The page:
Seen from Paris, blog about Paris
You thought Parisians are witty, arrogant, bitching about everything and anything, obsessed with food and culture, and always up for discussion? Well... you're perfectly right! And you're on the right page to check it out.
Most of Paris’s major museums play a new game : they use their traditional museum space as a temporary exhibition hall. But is it really their job ?
Lately, most travellers going to Versailles are often shocked by what they find there. As they enter the glorious royal residence, looking for 17th century cutting-edge decors and 18th century art de vivre, expecting to bump into a Louis XIV in gold and ribbons or a frivolous Marie-Antoinette, they take their tickets to the Hall of Mirrors and… end up in a contemporary art center. A contemporary art center of a new kind : The shell is still the exquisite building of the French golden century, still classified as a UNESCO world heritage, but, under the 300 years old Baccarat lamps and the Le Brun ceilings, they have an unexpected rendez-vous with the newest contemorary artists. Murakami, Jeff Koons, all these big names of XXIst century art are invited in a gallery of new kind. And opinions are rather cut on this.
I have never met a tourist who enjoyed it. Most of them, if not all of them, came to Versailles to go back in time, to take a time journey to the 1700′s. Even when they have a taste for contemporary art (which, unfortunately, is far from being always the case), they feel disappointed, if not deceived, by the artistic clash forced upon them. It is, indeed, harder to picture all the courtiers in wigs and fans trying to sollicit the king for an audience in 1695 when you have in the middle of the room a huge resin dog balloon. It’s true, it’s baroque, it’s fun, it has some of the craziness of a king’s caprice. But, when you are aiming at History, it takes your pleasure away.
Versailles is not the only place where such an invasion regularly takes place. The Conciergerie, in the center of Paris, hosts Europe’s largest gothic room, from the 14th Century. Except that often, this unique room is cut by black curtains to present art installations. Usually beautiful and thought-provoking. But making it impossible to enjoy the rythm of Gothic ribbed arches, and cutting off all perspectives. When it doesn’t simply close the place down : these exhibitions usually take several weeks to set up, weeks during which it is no longer possible to visit the place. The Louvre itself has the disease : Big names like Jan Fabre or Wim Delvoye can legally squat the Dutch Masters department or the appartments of Napoleon III to show their work.
On the Parisian side, people love it. First because there is this belief that just being a museum is not enough, that a museum alone is dull and dead. A museum, by definition, is not supposed to change, it is only supposed to show the same things over again. It does not sound that exciting to locals, who already have seen -or pretend to- these things. Therefore, bringing temporary exhibitions is a way to boost interest and attract local visitors.
Second, it flatters the art scene, and allows frustrated curators to do what they like. Before being the curator of Versailles, Jean-Jacques Aillagon was in charge of the Pompidou Center. It makes no doubt that he does not have much interest for 17th century art, but remains one of the experts of contemporary art ; this has to be the reason why he invited all these world-famous artists to display their work in Versailles.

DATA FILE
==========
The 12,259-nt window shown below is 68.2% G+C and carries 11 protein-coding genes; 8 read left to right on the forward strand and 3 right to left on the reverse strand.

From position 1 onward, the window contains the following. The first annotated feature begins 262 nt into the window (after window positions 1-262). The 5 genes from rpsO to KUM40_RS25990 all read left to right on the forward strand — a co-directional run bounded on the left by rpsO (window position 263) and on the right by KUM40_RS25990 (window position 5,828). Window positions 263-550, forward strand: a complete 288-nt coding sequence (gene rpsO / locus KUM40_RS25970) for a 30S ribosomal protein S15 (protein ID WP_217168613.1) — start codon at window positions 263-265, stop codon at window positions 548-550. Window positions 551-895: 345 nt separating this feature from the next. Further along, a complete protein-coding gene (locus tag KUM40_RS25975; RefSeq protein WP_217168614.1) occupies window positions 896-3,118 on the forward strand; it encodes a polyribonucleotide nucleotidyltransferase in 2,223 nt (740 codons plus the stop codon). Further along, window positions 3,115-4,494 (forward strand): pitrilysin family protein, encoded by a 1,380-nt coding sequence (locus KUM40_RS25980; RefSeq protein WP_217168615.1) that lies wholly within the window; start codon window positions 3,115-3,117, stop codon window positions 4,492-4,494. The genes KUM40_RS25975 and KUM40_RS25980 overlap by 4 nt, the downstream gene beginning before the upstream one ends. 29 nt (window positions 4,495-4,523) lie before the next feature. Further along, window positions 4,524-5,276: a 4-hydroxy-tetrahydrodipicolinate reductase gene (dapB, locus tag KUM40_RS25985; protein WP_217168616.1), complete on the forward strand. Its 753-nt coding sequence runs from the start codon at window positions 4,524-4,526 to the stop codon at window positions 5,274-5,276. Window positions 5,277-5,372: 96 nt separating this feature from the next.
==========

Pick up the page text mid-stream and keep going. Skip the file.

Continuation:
But is it right to do this ? Should the love of contemporary art prevail over the preservation of an ambiance or a style ? What should come first : a strategy to increase the number of tickets, the urge to be part of our era’s art scene, or the mere job of preserving the legacy one has in charge and making it possible for all visitors, all year round, to enjoy it in a pristine state ? That is a tough question.
As a tour guide, I am of course totally upset when a museum is closed dut to the setting of an exhibition. Some visitors spend a lot of time and money to come walk on Marie-Antoinette’s steps, and bump into closed doors because of this. I do not like it either when I have to recreate the ambiance of a certain era and an extremely modern piece of art is visually forcing us astray. But I also feel that these exhibitions are a bit missing their points : Most of the people that see them -tourists- don’t care about them, while most of the people that would love to see them -locals- don’t go to because the places where they are hosted is not yet understood as a temporary exhibition center, like the Jeu de Paume, the 104 or the Palais de Tokyo for instance.
All in all, I would rather be able to go safely to a museum and see what’s to be seen there without the risk of crashing into something totally different, and I would probably like it better if the big names of the contemporary art scene would go to the 104 or the MacVal which were specially created for this purpose and kinda lack these big names to spur their activity.
But, personally, I love to discover these exhibitions in places that I know too well. It would however be very selfish of me to make my own pleasure prevail over the magical discovery visitors expect to make in these world-class museums.
So if you are to visit one of them, be prepared: you can be assaulted by contemporary art in the most unexpected part of your trip!